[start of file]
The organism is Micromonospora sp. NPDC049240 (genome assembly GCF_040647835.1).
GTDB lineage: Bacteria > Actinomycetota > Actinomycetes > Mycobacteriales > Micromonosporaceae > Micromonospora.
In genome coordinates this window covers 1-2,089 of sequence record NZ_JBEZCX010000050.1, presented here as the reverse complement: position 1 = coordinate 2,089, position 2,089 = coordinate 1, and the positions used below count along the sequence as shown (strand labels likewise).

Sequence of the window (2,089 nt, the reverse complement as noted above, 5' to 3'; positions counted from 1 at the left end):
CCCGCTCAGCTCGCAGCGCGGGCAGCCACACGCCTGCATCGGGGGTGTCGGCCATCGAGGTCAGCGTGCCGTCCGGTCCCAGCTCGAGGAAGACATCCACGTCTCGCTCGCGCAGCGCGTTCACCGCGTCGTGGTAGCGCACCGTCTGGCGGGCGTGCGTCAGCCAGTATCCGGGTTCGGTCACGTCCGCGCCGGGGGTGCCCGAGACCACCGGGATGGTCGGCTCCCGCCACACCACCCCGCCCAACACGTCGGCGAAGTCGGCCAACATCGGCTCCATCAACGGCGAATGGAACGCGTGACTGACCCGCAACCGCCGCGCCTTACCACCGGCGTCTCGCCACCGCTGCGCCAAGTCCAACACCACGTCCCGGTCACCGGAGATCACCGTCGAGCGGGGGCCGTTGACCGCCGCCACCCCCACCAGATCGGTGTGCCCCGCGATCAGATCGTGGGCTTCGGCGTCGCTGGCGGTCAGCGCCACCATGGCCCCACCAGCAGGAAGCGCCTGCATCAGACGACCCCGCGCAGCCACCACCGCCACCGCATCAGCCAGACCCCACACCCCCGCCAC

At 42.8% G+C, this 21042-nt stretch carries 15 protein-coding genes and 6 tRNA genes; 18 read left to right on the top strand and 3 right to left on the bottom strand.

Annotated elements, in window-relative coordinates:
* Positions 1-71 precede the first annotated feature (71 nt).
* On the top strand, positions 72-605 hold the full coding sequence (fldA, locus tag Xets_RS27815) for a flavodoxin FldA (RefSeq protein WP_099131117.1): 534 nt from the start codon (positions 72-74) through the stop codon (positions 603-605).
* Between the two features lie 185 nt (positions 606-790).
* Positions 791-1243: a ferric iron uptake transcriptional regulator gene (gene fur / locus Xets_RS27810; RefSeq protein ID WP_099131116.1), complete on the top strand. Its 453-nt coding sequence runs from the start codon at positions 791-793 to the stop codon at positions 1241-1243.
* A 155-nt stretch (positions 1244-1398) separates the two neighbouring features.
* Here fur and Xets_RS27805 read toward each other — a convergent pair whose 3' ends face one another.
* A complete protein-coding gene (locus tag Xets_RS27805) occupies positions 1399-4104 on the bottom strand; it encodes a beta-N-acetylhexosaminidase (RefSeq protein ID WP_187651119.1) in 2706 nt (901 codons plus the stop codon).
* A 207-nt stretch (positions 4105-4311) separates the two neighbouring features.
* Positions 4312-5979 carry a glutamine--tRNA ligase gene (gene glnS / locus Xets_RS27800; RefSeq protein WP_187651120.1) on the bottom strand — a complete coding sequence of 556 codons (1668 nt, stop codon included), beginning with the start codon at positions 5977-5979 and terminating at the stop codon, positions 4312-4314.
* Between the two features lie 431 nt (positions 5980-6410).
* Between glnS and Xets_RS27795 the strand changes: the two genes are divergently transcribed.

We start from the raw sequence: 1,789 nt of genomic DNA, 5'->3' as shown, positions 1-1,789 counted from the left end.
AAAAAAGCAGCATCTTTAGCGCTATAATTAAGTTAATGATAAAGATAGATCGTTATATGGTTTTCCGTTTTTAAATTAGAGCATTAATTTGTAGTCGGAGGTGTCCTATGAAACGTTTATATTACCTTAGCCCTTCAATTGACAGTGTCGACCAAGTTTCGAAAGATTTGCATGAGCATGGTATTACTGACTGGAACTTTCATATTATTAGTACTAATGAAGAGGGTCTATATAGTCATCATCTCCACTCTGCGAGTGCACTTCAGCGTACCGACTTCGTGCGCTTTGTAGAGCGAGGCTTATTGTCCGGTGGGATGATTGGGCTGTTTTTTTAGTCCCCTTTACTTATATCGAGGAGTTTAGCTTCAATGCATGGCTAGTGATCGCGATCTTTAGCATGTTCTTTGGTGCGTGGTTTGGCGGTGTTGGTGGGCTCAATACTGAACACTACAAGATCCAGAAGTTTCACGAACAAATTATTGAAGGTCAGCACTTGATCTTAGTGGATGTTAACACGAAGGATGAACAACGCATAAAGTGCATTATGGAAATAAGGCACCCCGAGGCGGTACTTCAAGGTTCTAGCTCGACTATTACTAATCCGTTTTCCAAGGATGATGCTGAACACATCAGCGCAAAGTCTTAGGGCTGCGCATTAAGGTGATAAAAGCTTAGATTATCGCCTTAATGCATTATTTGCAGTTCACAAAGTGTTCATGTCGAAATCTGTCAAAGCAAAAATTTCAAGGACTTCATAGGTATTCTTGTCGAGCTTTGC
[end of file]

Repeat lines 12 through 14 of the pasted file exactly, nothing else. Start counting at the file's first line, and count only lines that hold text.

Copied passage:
* A 155-nt stretch (positions 1244-1398) separates the two neighbouring features.
* Here fur and Xets_RS27805 read toward each other — a convergent pair whose 3' ends face one another.
* A complete protein-coding gene (locus tag Xets_RS27805) occupies positions 1399-4104 on the bottom strand; it encodes a beta-N-acetylhexosaminidase (RefSeq protein ID WP_187651119.1) in 2706 nt (901 codons plus the stop codon).